Satan, or the devil, the enemy of the soul, is considered by many religions, especially the Jewish, Christian, and Islamic, to be the adversary of God, the personification of evil that seduces people into sin. The word Satan is also commonly used as a rough curse word.
The word Satan is borrowed from the Finnish language probably from ancient Sweden in the Middle Ages through Christianity. Originally, the word is derived from Hebrew, where the word means opponent. The word has spread through the Bible through Greek and Latin to many languages of the world. Satan has appeared in the Finnish literary language since Mikael Agricola.
Devil can mean either Satan himself, or a little evil creature in the Finnish folk tradition that serves Satan or sometimes less often. There can be many devils in folk tales. Satan also has other names, such as Old Nick, Vihtahousu, Soul Enemy, Mephistofeles, and Lucifer. In the Talmud and some writings of Kabbalah, Satan is called Samael.
In many languages, the word devil comes from the Greek word diabolos (διαβολος), which means adversary or slanderer, and in which the Hebrew rule was translated into the Greek translation of the Old Testament. From this come, for example, the Spanish Diabolo, the French diable, the English devil, and the German Teufel. The designation is due to an excerpt from the book of Isaiah, which actually predicts the overthrow of the king of Babylon and compares him to a "star of fall from heaven." However, Christian theologians have early interpreted this passage to mean Satan and describe how he was cast out of heaven. In the New Testament, the devil is sometimes referred to as Belsebul. This is originally the name of a Canaanite god who means "Baal is Lord," but which the Jews had mockingly twisted into the form of Baal-Zebub, "Lord of Flies."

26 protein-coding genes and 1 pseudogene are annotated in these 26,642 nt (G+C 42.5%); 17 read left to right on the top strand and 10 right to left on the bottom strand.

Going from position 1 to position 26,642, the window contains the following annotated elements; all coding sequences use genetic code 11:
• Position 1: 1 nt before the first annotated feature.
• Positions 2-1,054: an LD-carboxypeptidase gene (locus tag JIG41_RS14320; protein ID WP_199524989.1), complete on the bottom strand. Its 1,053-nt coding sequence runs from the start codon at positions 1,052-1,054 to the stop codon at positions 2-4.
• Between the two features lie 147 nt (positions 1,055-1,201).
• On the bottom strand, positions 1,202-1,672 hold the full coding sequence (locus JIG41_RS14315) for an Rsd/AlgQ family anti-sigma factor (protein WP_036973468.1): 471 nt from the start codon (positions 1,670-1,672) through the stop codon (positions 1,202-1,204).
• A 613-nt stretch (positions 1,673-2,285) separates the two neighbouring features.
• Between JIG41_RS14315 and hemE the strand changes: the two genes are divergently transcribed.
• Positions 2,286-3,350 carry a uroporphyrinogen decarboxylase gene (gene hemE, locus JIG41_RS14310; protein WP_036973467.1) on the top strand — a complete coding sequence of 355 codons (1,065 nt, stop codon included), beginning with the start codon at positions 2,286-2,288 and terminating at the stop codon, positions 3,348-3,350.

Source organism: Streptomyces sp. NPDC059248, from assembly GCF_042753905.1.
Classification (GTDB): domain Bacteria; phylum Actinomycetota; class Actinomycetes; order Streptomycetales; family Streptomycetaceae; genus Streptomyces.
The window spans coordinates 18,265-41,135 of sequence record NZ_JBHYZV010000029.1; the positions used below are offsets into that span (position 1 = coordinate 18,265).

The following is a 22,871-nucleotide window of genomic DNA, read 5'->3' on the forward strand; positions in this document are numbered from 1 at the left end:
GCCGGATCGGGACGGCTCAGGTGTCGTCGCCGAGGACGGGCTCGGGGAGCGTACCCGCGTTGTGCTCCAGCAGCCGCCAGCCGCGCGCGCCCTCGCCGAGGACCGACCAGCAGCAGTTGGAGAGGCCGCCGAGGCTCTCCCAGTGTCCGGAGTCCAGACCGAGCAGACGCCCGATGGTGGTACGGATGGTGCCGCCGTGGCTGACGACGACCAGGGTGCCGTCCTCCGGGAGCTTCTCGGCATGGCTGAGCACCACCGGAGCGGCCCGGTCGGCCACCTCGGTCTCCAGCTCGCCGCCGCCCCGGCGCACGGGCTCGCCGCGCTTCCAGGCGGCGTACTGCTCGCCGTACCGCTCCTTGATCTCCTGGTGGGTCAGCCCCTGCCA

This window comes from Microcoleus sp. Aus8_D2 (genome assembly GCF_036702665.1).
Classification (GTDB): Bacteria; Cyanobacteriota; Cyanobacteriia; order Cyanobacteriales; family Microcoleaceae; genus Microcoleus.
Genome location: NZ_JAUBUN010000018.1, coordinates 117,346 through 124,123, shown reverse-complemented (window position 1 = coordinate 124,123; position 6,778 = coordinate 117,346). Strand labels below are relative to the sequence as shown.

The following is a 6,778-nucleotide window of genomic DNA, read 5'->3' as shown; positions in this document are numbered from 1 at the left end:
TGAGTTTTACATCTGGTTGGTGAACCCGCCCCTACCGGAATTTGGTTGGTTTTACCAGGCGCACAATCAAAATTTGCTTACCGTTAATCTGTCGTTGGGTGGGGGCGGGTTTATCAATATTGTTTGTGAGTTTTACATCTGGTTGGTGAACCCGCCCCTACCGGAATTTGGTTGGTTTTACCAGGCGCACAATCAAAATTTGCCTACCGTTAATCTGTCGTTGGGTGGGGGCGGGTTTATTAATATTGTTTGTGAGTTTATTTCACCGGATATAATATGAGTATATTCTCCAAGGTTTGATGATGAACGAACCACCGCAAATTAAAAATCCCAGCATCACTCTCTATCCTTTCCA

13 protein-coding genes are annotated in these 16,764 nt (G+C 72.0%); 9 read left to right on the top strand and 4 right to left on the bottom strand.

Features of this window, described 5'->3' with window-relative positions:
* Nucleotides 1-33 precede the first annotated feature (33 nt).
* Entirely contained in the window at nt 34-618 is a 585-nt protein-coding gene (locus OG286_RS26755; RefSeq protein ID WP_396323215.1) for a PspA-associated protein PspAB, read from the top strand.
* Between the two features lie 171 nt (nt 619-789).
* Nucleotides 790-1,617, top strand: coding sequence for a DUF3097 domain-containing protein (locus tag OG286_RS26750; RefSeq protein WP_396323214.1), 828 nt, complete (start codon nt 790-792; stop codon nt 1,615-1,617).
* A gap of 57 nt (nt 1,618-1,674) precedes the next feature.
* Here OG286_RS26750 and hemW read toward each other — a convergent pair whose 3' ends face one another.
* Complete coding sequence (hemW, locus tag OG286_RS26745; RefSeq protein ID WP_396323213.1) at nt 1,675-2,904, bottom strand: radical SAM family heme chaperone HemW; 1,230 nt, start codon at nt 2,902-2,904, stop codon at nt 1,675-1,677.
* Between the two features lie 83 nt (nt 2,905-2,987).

Satan is also called the Devil in Finland. The word is a quote from the Baltic name of the god of thunder, Perkunas in Lithuania, Perkons in Latvia and Percunis in ancient Prussia. The word, on the other hand, is thought to be a quote from the Germanic languages. However, the god of thunder may also have been called Ilmarinen. The goddess of thunder The devil was considered an idol by Christians and was therefore labeled as an expression of the adversary of the god of Christianity, the Devil. In the older Finnish translations of the 1938 Bible, the word diabolos was translated by the word devil, which was replaced by the word devil in the 1992 Finnish translation. The Greek satan, on the other hand, is translated by the word satan in both the old and the new translations.
Satan in different religions
The Prince of Evil (Angra Mainyu) appears in the Persian Zarathustrian religion and is referred to as “Satan” by Judaism, Christianity and Islam. In Zarathustralism, the Prince of Evil (Angra Mainyu) is portrayed as the twin brother of God (Ahura Mazda). According to this religion, God will overcome Evil as Prince in the final battle with the help of people.
Satan has various roles in the Hebrew Bible, the so-called apocryphal books, and the New Testament of Christians. In the Hebrew Bible, Satan is portrayed as an angel (messenger) sent by God to test mankind. In apocryphal books and